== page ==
I have two careers as an actor and a marketer with each having its own unique challenges. However, the number of parallels I continue to find in my chosen professions never ceases to amaze me. Of these lessons, perhaps one of the most valuable is that of persistence, and the mental resilience I’ve had to learn. You can’t be an actor without resilience. Nine times out of 10 (if not more) the answer is going to be no.
Acting is a lesson in endurance, not a sprint. When you think about it though, doesn’t that apply to any career? It’s not easy to “Keep on keeping on.” No matter what path life has led you down, I’m sure you’ve experienced plenty of bumps. Sometimes, those bumps turn into potholes that the universe seems to refuse to fix.
As an actor, rejection is par for the course. Thankfully, I’ve learned how to persevere in spite of it. When life gets especially challenging, and you are dealing with change, disappointment or missteps, make use of these life lessons and continue pressing on towards your goal.
Below are 3 lessons in perseverance which will help you achieve your wildest dreams:
1. Know when it’s time to recalibrate
Goals are an important and necessary tool to reach our full potential. They keep us focused to help make small decisions on a daily basis such as if I should get up for that 8 a.m. run along with bigger decisions such as if I should take a new job offer. While setting goals is essential, don’t let them overpower you.
Tunnel vision in reaching your goals adds unnecessary pressure. This causes us to make mistakes we wouldn’t have made otherwise. Get too obsessed with a goal and you’ll forget the big picture, such as why you chose this course to begin with. Take a lesson from one of my favorite casting directors, Dave Newman of McSweeney Newman Casting.
Forget trying to “make it big” as an actor. It is normal to wait years before booking work with a decent paycheck. If you’re in the room with Dave, it’s hard not to let the pressure take over your performance.
In the words of Dave, as soon as those words from A Chorus Line enter your head, “God, I hope I get it!” it’s time to adjust your mindset. Dave advises taking a step back, refocusing, and doing anything that isn’t acting. Sometimes the best way to reach a goal is by shifting your gaze just for a moment. Take the pressure off and recalibrate your thoughts. You’ll come back recharged with a fresh perspective to pursue your objectives.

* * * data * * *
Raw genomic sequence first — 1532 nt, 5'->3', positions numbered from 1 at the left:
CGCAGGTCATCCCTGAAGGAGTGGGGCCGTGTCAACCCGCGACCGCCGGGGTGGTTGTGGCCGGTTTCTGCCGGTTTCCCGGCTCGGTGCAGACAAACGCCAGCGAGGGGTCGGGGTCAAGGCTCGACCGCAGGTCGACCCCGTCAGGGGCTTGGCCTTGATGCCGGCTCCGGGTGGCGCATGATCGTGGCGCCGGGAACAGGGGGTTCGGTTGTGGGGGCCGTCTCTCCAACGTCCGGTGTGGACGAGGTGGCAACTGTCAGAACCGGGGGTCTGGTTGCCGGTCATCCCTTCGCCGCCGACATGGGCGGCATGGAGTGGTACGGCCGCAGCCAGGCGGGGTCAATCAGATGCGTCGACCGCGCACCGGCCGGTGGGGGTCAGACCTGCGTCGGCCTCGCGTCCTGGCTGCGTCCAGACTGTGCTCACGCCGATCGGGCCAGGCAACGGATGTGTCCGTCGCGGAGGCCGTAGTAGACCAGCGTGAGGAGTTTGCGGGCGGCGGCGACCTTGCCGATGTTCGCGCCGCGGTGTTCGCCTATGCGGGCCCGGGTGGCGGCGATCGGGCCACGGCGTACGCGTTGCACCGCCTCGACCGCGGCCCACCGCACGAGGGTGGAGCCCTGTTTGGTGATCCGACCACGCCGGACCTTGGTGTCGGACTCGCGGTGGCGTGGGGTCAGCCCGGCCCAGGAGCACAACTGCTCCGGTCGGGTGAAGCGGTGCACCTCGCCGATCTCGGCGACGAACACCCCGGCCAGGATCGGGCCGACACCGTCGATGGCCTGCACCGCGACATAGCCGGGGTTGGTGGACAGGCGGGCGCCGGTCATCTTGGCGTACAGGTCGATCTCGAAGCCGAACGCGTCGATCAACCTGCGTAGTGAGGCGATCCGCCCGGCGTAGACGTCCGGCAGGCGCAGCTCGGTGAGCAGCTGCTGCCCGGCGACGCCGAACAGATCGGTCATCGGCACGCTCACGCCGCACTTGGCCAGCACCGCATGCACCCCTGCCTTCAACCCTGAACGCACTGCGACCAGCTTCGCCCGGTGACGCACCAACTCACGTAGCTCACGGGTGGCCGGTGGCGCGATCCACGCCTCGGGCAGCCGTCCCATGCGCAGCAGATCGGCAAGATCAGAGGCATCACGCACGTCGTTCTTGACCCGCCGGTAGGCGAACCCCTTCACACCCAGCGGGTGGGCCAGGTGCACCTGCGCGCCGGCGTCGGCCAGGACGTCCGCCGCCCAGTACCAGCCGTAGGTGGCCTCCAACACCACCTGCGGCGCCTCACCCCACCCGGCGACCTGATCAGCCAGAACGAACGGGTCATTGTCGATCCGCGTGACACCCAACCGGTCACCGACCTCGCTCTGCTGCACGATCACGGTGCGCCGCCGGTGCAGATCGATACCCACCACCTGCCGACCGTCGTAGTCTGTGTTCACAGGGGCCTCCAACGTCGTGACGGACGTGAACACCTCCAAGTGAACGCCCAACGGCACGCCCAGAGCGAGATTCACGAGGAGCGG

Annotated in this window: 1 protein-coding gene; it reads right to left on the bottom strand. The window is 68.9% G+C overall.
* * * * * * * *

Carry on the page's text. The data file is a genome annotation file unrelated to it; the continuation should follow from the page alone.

“All our dreams can come true, if we have the courage to pursue them.” – Walt Disney
2. Appreciate the journey
Perseverance requires a heaping dose of appreciation. This means acknowledging all the wins in your life, both big and small. Even if you haven’t yet met your goal, remember that you are moving towards it and that alone is an achievement.
As Linda Gillum, Casting Director at Chicago theatre Remy Bumppo explains, “With everything you do, you’re planting seeds.” It takes time for the seeds of success to grow. As an actor, my seeds take a lot of sunshine, water, and gratitude for the little things. A win can be as simple as improving my technique or getting an audition; I can’t base my happiness on booked jobs.
Persistence becomes much easier when you notice your achievements despite those potholes surrounding you. Celebrate the small wins; they’re what milestones are built on. Even if your manager or co-workers don’t recognize your work, give yourself that pat on the back.
To stay motivated, make a mental highlight reel of your achievements. Afterwards, be ready to hit the play button whenever you need a quick pick-me-up.
3. Embrace mistakes or at least be okay with them
No matter how much you hate mistakes, they’ll keep happening. Some people seem to move on from mistakes quickly, letting them roll off their backs. For others, that’s not the case (If you’re fighting to be perfect or gain confidence I’m talking to you!). The fear to avoid mistakes can be crippling.
This is also true in acting, where you work and wait years for a five-minute audition that could change everything. However, my best work won’t come unless I live in the moment and trust my instincts. And you know what that means, things can go wrong in an instant. But guess what? I still have to dive in, and I mean all in. If I don’t risk it all, my audition will suck, and I’ll lose before I even walk through the door.
We all recognize that positives, including life lessons, come from mistakes. However, that doesn’t stop the nosedive mistakes caused on emotions and confidence. Sometimes, we do everything in our power to avoid that feeling.
“The phoenix must burn to emerge.” – Janet Fitch
Remember that there’s truth in the statement, “The biggest mistake is not making mistakes.” One way to get over your fear of failure is to make your focus on continuous improvement, not perfection. Teaching yourself to be okay with mistakes takes time but is necessary to maintain resilience.
You can allow yourself a learning curve, but it is essential to work on letting go of missteps. It takes practice to let go of the could have or would have statements. The good news is practice and persistence go hand-in-hand.
Take stock of what makes you happy in life, and turn to those things when mistakes happen. Little by little, as you learn to turn your attention elsewhere when missteps occur, you’ll train your brain to move on. This is how mistakes lose their power over you and enable you to pursue your goal with confidence.
Persistence is a state of mind. In the end, it means being kind to yourself. Know when to give yourself a break and pat on the back as you recharge your batteries. Then, you’ll find yourself able to maneuver whatever twists and turns life throws your way.